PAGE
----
As inflation rates soar to levels not seen in decades, Steven Del Duca wants to give Ontario families a tax break on dinner.
The Liberal leader is promising to eliminate the eight per cent provincial portion of the harmonized sales tax on fast food, prepared foods like take-home rotisserie chickens, and restaurant meals costing up to $20 if he topples Premier Doug Ford’s Progressive Conservatives in the June 2 election.
Currently, the threshold for meals free of provincial tax is $4, which has been unchanged for a generation.
“Families are being hit hard by the skyrocketing cost of food, all while the richest in our province are getting richer,” Del Duca said Friday at Cataldi Fresh Market in Vaughan.
The promise aimed at easing affordability concerns — expected to be a major focus for all parties in the campaign — would cost the provincial treasury $500 million and be implemented within 100 days of the election, the Liberal leader added.
“We will pay for it with fairer taxes for the richest people and corporations,” he said.
Del Duca’s pledge came the day after Ford’s Progressive Conservatives released a record $198.6 billion pre-election budget at Queen’s Park and against the backdrop of Statistics Canada reporting inflation was at 6.7 per cent last month.
That’s the highest level in the country since 1991.
Ford and Finance Minister Peter Bethlenfalvy were on the campaign trail in Scarborough, thanking construction workers building the subway extension there.
They were also promoting a budget-cum-election platform that will not pass the legislature before the campaign officially begins Wednesday. The legislature has been adjourned until Sept. 12, but could be recalled sooner if the next government so decides.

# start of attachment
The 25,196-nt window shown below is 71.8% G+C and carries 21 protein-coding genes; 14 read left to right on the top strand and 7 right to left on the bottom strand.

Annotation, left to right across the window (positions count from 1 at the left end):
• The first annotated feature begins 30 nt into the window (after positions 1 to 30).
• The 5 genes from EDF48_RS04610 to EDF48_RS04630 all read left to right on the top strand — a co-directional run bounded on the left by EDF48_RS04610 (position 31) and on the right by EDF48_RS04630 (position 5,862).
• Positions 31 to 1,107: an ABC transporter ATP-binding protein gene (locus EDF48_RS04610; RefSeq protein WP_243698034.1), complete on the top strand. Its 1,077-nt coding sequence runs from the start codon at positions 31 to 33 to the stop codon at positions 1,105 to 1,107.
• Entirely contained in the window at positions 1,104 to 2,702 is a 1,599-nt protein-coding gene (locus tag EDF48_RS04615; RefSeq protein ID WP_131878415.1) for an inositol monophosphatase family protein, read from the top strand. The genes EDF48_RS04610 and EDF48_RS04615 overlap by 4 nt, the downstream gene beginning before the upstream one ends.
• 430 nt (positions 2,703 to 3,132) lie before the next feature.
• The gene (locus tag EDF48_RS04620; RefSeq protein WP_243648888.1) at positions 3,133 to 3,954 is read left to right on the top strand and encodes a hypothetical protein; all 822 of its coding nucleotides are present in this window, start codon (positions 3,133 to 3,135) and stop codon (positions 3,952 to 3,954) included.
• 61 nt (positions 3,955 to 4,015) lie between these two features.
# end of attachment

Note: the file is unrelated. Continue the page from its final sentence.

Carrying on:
While Bethlenfalvy waffled Thursday on whether the Tories would reintroduce his budget intact if re-elected, he moved to clarify things the next day.
“If re-elected with a majority, we’re going to table this budget to pass as we presented it to the people of Ontario,” the treasurer told host Ismaila Alfa on CBC Radio’s Metro Morning.
“I can’t think of a better way than to go to the people and let them vote on this budget,” said Bethlenfalvy.
Ford will unveil his campaign bus Saturday in Etobicoke, while NDP Leader Andrea Horwath holds her election kickoff at Gage Park in Hamilton.
The promised Liberal tax break on food would be paid for with a one per cent surtax on Ontario companies with profits greater than $1 billion a year and a two per cent surtax on people making more than $500,000 annually.
At a campaign-style event outside a Scarborough hospital, Horwath said the Liberals are “trying to fix something that they broke in the first place,” noting it was the previous Liberal government of Dalton McGuinty that put the HST on foods over $4.
“You can’t trust the Liberals to do the right thing in the first place,” added Horwath, who is proposing to expand pharmacare, dental care and mental health care and freeze provincial income taxes on households with combined incomes of about $200,000 or less if elected premier.
“The thing that’s not going up is people’s paycheques, so people are struggling,” she said Friday.
Although he was a cabinet minister under former premier Kathleen Wynne, Del Duca tried to distance himself from previous Liberal government by referring at least twice to his “new Ontario Liberal team.”
Del Duca also said he would “eliminate corporate taxes for small businesses deeply hurt by the pandemic for two years.”
For his part, Green Leader Mike Schreiner dismissed Bethlenfalvy’s “pro-sprawl, anti-climate budget.”
“It’s the kind of budget that will take Ontario backwards and pave over our future,” said Schreiner, noting the 241-page document had “no environment chapter.”
“This government says that if they are re-elected, they are going to waste your money building highways like Highway 413, which will pave over the farmland that feeds us and the nature that protects us.”